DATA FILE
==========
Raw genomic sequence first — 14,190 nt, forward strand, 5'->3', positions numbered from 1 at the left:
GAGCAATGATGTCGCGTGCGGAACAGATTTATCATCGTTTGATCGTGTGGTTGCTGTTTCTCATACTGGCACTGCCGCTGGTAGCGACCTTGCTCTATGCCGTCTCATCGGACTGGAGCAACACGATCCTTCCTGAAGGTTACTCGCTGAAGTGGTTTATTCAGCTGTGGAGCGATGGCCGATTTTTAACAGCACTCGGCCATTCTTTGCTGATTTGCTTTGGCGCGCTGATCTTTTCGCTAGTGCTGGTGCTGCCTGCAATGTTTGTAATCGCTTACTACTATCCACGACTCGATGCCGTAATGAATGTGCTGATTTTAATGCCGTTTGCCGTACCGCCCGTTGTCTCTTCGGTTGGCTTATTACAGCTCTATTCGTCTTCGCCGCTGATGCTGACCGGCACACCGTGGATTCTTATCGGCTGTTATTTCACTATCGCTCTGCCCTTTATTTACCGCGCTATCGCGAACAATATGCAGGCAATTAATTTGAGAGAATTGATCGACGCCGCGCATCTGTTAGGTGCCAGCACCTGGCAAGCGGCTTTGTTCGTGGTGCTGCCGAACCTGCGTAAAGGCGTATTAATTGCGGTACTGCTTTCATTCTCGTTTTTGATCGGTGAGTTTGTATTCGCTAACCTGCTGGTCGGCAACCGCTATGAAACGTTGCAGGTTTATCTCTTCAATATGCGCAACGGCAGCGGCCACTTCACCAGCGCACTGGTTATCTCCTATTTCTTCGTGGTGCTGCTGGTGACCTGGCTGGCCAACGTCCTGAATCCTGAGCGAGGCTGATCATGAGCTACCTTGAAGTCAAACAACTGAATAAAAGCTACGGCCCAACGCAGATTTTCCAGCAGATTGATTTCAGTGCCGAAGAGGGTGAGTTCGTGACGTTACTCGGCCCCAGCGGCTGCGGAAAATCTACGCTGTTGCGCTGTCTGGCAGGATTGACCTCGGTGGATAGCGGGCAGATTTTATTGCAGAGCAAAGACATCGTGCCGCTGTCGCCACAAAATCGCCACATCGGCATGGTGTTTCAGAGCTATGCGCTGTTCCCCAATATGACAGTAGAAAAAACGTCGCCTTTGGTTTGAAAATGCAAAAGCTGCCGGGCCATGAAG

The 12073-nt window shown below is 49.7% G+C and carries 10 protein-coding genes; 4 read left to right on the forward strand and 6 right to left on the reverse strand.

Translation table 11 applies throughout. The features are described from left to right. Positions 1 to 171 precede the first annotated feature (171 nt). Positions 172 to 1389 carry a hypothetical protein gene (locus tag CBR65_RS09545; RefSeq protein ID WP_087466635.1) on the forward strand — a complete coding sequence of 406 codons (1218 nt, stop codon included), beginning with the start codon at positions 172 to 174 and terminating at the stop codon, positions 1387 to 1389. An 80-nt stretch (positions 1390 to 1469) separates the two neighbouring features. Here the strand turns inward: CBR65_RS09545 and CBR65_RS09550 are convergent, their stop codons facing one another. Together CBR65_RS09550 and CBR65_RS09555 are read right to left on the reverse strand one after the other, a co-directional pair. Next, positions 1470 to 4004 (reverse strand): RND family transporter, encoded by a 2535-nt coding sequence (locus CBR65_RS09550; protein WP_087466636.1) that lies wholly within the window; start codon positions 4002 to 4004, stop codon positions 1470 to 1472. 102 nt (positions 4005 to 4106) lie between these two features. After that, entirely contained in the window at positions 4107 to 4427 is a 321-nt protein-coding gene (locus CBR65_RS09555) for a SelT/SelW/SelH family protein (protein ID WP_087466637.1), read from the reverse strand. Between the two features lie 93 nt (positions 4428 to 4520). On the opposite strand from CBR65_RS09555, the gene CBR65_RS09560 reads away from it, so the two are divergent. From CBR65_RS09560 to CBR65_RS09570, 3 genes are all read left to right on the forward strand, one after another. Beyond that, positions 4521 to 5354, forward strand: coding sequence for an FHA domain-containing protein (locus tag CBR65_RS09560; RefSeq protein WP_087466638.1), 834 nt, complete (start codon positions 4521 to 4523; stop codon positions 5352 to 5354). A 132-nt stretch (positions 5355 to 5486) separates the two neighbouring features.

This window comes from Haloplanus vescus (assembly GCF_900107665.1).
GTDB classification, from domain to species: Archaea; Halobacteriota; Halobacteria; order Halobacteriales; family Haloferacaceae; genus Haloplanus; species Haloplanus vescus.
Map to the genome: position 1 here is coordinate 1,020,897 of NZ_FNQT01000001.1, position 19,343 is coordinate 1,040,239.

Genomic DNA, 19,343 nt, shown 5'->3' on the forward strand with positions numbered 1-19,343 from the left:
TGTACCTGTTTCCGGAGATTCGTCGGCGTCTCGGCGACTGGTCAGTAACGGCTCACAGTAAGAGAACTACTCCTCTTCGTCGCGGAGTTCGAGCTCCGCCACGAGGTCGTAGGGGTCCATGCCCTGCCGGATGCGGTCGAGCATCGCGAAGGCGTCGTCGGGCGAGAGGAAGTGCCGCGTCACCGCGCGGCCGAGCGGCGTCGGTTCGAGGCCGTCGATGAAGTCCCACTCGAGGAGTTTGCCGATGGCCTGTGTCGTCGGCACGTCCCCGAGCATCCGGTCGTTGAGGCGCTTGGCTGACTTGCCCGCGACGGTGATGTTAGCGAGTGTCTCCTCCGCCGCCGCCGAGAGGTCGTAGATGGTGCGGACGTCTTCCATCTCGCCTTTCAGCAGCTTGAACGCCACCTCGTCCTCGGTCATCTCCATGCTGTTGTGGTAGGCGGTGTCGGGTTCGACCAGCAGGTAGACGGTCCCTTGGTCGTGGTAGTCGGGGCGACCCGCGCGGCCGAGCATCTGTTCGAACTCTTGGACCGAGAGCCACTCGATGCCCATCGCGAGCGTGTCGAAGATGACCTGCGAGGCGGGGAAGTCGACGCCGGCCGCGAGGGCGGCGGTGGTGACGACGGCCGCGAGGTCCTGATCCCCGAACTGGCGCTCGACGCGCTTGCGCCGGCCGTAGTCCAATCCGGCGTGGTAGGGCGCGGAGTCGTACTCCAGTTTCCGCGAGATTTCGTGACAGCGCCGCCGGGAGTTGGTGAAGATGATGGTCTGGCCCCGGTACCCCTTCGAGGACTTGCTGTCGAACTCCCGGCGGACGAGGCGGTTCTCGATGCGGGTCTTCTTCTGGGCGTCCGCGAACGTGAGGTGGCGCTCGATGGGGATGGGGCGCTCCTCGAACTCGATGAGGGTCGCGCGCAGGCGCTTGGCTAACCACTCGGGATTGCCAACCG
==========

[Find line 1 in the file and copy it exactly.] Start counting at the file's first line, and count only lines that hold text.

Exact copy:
Raw genomic sequence first — 14,190 nt, forward strand, 5'->3', positions numbered from 1 at the left: